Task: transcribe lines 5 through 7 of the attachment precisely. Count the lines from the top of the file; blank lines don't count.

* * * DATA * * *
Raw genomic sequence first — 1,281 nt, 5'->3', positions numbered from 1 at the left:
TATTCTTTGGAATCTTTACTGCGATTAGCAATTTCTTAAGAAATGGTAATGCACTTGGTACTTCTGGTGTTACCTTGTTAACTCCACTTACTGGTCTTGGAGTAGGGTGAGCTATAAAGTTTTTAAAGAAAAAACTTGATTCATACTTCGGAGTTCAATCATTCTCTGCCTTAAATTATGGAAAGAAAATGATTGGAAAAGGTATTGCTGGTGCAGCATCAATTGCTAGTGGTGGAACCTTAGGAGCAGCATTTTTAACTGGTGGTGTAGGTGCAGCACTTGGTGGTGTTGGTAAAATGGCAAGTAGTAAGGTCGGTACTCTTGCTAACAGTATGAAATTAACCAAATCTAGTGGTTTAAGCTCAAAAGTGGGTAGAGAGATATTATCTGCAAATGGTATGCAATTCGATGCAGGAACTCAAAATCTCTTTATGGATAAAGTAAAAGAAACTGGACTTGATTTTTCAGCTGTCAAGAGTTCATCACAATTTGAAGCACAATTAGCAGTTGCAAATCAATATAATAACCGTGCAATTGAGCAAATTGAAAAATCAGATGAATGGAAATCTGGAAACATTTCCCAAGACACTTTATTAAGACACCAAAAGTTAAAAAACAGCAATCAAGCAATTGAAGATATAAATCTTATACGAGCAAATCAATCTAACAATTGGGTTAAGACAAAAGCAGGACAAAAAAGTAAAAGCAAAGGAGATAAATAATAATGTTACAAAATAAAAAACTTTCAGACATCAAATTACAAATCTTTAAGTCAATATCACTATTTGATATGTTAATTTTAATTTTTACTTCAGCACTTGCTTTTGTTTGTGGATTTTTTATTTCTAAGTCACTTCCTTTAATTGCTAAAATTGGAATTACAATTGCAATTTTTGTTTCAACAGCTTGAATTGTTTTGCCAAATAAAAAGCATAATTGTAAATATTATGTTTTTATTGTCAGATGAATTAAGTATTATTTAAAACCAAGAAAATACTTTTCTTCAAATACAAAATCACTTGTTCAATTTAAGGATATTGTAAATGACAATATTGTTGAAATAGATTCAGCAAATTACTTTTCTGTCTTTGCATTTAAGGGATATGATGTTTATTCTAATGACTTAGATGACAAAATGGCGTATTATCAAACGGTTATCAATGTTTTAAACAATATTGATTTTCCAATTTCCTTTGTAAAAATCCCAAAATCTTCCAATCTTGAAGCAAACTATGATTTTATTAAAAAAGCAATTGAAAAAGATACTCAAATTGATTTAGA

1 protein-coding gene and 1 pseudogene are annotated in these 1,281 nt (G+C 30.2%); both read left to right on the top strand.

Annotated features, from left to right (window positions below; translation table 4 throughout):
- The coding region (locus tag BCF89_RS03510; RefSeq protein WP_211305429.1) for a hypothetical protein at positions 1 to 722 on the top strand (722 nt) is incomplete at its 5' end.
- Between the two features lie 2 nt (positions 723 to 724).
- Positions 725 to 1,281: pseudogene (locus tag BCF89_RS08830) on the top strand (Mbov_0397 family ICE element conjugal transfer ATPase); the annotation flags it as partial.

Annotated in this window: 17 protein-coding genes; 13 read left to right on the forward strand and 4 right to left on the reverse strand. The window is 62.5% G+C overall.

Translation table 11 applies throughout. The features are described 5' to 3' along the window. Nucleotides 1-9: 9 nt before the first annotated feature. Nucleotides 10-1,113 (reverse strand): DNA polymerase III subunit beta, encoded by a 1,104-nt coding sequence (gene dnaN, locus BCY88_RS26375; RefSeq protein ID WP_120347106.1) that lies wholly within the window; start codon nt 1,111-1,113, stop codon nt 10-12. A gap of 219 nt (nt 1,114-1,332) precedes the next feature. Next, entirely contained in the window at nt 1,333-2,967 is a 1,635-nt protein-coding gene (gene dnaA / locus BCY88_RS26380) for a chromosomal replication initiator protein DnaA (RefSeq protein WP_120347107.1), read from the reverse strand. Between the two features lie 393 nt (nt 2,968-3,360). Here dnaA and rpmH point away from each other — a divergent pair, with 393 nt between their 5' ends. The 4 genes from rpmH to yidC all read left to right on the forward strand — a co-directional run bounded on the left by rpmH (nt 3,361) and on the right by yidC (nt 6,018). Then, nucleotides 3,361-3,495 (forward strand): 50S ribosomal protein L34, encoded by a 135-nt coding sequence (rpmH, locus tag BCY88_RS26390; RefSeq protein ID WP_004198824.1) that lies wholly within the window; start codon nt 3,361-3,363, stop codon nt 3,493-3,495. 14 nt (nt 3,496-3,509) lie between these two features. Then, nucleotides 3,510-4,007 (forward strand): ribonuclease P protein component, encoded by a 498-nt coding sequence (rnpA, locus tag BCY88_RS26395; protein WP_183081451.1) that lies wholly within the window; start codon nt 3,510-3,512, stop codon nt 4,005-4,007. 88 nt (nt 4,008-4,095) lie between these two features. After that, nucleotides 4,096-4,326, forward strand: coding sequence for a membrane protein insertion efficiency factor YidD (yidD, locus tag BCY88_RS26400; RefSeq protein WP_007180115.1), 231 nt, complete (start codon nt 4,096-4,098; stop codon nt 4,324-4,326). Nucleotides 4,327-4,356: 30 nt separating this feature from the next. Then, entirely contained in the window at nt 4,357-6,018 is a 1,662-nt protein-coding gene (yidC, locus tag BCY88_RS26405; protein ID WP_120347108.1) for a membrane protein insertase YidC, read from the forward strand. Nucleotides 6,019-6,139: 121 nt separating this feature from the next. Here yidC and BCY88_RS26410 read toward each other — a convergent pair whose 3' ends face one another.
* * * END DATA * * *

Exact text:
- The coding region (locus tag BCF89_RS03510; RefSeq protein WP_211305429.1) for a hypothetical protein at positions 1 to 722 on the top strand (722 nt) is incomplete at its 5' end.
- Between the two features lie 2 nt (positions 723 to 724).
- Positions 725 to 1,281: pseudogene (locus tag BCF89_RS08830) on the top strand (Mbov_0397 family ICE element conjugal transfer ATPase); the annotation flags it as partial.